Last year the Health and Safety Executive released a revised Approved Code of Practice: Legionaires’ disease: The control of legionella bacteria in water systems. There was a lot of discussion in the industry about whether this is a responsibility that should be placed firmly on a landlord’s shoulders. And then things went very quiet. That is until recently.
Our advice line has seen an increase in questions relating to the disease, what the landlord is responsible for and how this impacts the agent.
So what is Legionnaires’ disease? It is a type of pneumonia which can be fatal. Those most susceptible to the disease are the elderly and individuals with respiratory problems. It is caused by the Legionella bacteria which can be found in water systems such as those used in houses.
The disease is transferred to individuals through water droplets from the infected systems being inhaled by the individual. This risk is increased if there is a suitable temperature for the bacteria to grow (between 20-45 degrees Celsius), a source of nutrients (such as rust, scale or other organic matter) and a way in which droplets of water can be spread (e.g. through a tap).
It is considered that the generally high usage and low volume of water held in residential water systems will reduce the likelihood of Legionella bacteria reaching dangerous levels, it is still necessary for landlords to carry out a risk assessment to determine whether there are any potential sources of exposure for occupants. The landlord can employ the services of a specialist company to carry out the risk assessment. However, should the landlord wish to carry the risk assessment out himself, the process is likely to include:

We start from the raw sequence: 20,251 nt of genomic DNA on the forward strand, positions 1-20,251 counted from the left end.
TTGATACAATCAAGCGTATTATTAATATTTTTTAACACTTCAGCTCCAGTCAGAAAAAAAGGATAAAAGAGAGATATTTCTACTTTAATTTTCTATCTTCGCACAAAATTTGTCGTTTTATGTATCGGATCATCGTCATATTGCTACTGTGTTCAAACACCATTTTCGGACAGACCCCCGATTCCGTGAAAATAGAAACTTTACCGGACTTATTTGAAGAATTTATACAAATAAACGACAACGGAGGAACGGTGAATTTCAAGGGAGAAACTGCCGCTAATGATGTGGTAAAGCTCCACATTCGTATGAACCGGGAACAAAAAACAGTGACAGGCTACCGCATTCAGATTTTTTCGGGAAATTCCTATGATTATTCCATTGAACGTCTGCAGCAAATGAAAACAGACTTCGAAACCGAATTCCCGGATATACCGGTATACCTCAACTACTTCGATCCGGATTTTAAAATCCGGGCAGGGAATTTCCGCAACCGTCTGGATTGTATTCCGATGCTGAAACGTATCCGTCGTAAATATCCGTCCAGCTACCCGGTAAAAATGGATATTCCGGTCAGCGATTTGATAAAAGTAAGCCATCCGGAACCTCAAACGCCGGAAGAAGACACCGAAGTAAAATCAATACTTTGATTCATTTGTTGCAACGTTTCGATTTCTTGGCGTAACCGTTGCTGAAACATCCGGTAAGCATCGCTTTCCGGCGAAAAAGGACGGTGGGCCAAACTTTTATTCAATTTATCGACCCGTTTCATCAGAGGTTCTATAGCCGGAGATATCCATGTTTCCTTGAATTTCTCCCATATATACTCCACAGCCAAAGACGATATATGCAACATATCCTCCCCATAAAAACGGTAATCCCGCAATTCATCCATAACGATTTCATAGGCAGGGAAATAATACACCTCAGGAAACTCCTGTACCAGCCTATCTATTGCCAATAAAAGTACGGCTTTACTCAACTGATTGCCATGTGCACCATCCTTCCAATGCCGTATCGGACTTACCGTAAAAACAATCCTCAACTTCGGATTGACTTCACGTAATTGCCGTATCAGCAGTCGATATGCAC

Ensuring that water cannot stagnate in the system (i.e. by removing disused pipe work and by running taps in unoccupied rooms);
Keeping cisterns clean and insulated;
Insulating pipe work;
Advising maintenance staff about the risks and how they can be avoided; and
Advising tenants about the risks and the steps that they can take to reduce the risk of exposure to the bacteria, especially after periods of non-use.
Is this responsibility passed on to the letting agent? As with all statutory obligations, the agent must make the landlord aware of his responsibilities and providing the landlord with written confirmation of within the terms and conditions of business will suffice.
The dangers posed by Legionnaires’ disease are potentially life threatening, and it is therefore vitally important that landlords know about the conditions ideal for bacteria growth and how these circumstances can be prevented. Landlords should also ensure that thorough risk assessments are carried out on a regular basis into the likelihood of exposure to the disease.
To obtain additional information www.hse.gov.uk